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To die or not to die: manikin death in resuscitation simulation does not impact nursing students’ self-efficacy
  1. Alexandra Lapierre,
  2. Patrick Lavoie
  1. Faculty of Nursing, Université de Montréal, Montreal, Quebec, Canada
  1. Correspondence to Alexandra Lapierre, Université de Montréal, Montreal, QC H3T 1A8, Canada; alexandra.lapierre{at}

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Commentary on: Tucker G, Urwin C, Unsworth J. The impact of unsuccessful resuscitation and manikin death during simulation on nursing student’s resuscitation self-efficacy: A quasi-experimental study. Nurse Educ Today. 2022 Dec;119:105587. doi: 10.1016/j.nedt.2022.105587. Epub 2022 Oct 4.

Implications for practice and research

  • A well-structured resuscitation simulation can improve nursing students’ self-efficacy, whether or not it ends with the death of the manikin.

  • Future research should examine the impact of manikin death on other essential factors that contribute to nursing students’ learning.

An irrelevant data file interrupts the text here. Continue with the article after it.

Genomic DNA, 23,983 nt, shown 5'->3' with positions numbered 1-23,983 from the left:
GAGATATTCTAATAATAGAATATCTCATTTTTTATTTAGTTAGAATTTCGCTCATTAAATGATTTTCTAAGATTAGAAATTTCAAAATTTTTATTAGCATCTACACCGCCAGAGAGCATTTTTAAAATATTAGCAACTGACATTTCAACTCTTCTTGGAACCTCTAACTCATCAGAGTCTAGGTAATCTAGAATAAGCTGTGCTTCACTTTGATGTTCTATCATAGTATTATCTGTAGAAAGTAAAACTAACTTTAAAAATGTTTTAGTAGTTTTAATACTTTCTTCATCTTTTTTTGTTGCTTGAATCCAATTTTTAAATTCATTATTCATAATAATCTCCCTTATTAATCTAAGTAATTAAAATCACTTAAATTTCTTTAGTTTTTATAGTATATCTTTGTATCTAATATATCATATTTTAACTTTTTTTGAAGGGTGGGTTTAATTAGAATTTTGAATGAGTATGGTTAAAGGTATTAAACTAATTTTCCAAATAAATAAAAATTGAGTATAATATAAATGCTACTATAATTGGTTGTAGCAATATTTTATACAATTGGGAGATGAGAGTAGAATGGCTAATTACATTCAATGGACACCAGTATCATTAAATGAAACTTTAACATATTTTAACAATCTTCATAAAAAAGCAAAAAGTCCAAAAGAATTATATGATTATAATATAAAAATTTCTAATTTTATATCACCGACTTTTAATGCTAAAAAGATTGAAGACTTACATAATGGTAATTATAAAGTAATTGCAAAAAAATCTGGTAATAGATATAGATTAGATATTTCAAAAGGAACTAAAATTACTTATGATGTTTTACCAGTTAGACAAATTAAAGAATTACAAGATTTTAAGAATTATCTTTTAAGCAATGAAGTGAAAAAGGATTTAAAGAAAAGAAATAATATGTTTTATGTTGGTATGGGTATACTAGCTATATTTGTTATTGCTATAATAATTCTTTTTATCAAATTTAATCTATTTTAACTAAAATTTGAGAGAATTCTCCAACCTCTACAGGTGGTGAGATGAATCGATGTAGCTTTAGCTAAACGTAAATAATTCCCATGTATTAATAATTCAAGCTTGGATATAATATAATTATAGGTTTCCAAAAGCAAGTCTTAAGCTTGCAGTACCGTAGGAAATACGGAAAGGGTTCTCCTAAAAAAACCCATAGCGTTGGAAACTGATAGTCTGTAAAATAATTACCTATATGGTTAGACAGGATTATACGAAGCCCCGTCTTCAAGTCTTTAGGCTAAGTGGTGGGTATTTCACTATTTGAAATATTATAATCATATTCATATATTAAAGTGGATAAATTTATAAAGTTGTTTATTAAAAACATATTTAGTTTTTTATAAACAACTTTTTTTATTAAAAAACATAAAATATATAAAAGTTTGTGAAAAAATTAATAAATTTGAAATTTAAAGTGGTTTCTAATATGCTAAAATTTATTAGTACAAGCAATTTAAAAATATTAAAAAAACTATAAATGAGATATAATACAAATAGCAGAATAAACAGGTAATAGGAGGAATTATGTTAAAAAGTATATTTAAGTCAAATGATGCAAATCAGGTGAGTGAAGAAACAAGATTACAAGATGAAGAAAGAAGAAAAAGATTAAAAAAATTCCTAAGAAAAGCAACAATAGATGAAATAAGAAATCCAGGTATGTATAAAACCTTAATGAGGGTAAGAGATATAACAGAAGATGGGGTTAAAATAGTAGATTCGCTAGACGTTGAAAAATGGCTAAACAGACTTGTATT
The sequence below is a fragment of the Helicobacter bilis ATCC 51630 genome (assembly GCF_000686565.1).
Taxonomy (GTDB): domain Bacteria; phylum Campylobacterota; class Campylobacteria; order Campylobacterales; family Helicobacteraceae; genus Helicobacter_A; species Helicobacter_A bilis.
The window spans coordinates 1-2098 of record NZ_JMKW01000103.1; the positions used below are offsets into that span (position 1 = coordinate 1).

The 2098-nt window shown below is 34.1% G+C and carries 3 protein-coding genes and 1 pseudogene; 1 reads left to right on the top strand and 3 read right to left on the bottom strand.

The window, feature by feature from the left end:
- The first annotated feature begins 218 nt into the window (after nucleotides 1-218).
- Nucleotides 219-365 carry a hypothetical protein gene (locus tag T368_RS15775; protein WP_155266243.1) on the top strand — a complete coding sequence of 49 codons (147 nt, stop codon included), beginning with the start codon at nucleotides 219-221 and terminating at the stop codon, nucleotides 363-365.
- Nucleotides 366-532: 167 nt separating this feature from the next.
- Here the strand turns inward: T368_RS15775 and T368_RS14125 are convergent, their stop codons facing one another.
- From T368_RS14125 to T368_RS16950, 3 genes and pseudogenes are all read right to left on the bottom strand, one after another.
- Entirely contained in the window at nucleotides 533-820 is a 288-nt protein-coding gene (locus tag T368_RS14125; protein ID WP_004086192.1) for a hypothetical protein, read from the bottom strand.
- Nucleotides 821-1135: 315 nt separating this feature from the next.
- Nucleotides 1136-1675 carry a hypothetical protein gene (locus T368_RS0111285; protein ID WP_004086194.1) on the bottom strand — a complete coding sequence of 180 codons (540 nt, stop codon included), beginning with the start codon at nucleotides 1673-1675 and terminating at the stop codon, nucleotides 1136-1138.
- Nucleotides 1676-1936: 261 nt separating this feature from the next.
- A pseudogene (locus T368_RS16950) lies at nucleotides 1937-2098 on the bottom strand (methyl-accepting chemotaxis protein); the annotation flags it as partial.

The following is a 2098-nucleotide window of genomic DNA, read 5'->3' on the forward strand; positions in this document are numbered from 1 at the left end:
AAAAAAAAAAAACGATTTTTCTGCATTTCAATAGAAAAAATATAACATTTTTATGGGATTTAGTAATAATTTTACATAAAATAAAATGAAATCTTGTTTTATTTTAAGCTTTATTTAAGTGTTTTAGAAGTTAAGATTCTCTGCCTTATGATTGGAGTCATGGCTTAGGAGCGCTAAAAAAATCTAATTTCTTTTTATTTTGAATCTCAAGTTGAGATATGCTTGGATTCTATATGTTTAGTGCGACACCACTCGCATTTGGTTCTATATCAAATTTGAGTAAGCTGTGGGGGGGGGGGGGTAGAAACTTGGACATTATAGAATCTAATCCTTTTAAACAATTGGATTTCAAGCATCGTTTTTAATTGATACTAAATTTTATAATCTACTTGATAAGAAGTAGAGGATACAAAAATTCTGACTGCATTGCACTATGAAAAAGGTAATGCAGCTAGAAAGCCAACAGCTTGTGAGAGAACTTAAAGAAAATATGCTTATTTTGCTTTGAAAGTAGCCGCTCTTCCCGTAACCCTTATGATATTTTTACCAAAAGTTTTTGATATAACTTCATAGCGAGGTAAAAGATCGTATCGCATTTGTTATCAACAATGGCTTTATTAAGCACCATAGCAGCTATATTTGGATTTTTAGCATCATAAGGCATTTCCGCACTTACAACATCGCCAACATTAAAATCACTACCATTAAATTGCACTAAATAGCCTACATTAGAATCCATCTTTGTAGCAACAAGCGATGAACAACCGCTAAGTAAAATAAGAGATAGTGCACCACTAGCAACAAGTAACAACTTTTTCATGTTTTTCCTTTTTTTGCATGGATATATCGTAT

Simulation is widely used to train nursing students in assessing and managing cardiac arrest. However, considerable debate has been about whether the manikin should die due to unsuccessful cardiopulmonary resuscitation in simulation. Some believe that it could cause undue stress and interfere with learning.1 Others argue that death after resuscitation is expected and that successful resuscitation in every simulation distorts reality.2 This study aimed to examine whether …

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  • Competing interests None declared.

  • Provenance and peer review Commissioned; internally peer reviewed.